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Journal of Radiography & Radiation Sciences

2020;  (v 34): 1-37-41

 

Paediatric Diagnostic Reference levels in low Resource Settings: A Guide for developing Country Practitioners with excerpts from ICRP 135

Flavious Nkubli; Nzotta Chukwuemeka; Nwobi Chigozie; Joseph Dlama.

https://doi.org/10.48153/jrrs/2020/WKVS9841

Copyright © 2017 The Association Of Radiographers Of Nigeria. All Rights Reserved.

This work is licensed under the Creative Commons Attribution International License (CC BY).
http://creativecommons.org/licenses/by/4.0/

Background: The practical implementation of Diagnostic Reference Level in pediatric imaging is a complex task due to their unique individuality in terms of high sensitivity to radiation, varying body sizes and presenting pathology. Hence, good knowledge of medical technology, skill to perform patient dosimetry and to analyze mage quality is required.

Purpose: To provide a guide on the methodological requirements for the establishment of Paediatric Diagnostic Reference Levels (PiDRLs) based on the revised and updated guidelines from the current ICRP publication 135 on Diagnostic Reference Levels (DRLs).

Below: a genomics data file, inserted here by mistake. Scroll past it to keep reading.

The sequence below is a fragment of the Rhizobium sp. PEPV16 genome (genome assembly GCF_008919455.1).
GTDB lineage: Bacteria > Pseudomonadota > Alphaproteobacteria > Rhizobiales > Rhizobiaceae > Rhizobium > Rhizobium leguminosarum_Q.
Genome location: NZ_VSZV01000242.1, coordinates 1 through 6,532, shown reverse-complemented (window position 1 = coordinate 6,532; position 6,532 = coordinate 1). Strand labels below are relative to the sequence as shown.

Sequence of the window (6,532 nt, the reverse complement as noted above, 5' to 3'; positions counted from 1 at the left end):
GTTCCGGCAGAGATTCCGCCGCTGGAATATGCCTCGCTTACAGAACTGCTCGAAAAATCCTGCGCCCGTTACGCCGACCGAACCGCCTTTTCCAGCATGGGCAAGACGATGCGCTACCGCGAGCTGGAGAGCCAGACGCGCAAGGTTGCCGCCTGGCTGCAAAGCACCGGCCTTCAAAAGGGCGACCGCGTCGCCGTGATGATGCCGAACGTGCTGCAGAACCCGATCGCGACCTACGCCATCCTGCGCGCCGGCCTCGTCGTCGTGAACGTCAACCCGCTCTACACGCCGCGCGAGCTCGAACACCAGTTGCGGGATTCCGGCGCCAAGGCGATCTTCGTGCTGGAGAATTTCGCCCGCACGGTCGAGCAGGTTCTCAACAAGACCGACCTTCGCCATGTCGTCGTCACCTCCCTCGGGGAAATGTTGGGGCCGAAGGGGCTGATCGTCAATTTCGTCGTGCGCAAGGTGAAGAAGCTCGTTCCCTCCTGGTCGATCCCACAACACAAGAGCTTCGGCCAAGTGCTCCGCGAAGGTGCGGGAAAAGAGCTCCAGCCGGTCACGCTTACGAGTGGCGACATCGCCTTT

Materials and method: An extensive review of the ICRP report Publication 135 on Diagnostic Reference levels in medical imaging with a focus on paediatric imaging and other related studies were undertaken. 

Results: The ICRP report 135 updates and refines the recommendations of 2001. It highlights that the application of DRLs in paediatrics alone is not sufficient for the optimization of protection. Image quality must be evaluated. Quantities used for DRLs should be appropriate to the imaging modality being evaluated, assess the amount of ionizing radiation applied to perform a medical imaging task, and be measured directly. For interventional procedures, the complexity of the procedure may be considered in setting DRLs. DRLs shall not be used for individual patients or as trigger (alert or alarm) levels for individual patients. Appropriate weight bands (generally with 5 or 10 kg intervals) are recommended for establishing paediatric DRLs and should be promoted.

Conclusion: The amount of radiation used for examinations of children can vary tremendously due to the great variation in patient size and weight from neonates to adult-sized adolescents. This variation in patient radiation dose is appropriate. However, variation in patient doses due to inappropriate technique or failure to child-size the imaging protocol is not appropriate. This forms the basis of the new ICRP guideline and should form the basis of developing PiDRLs. 


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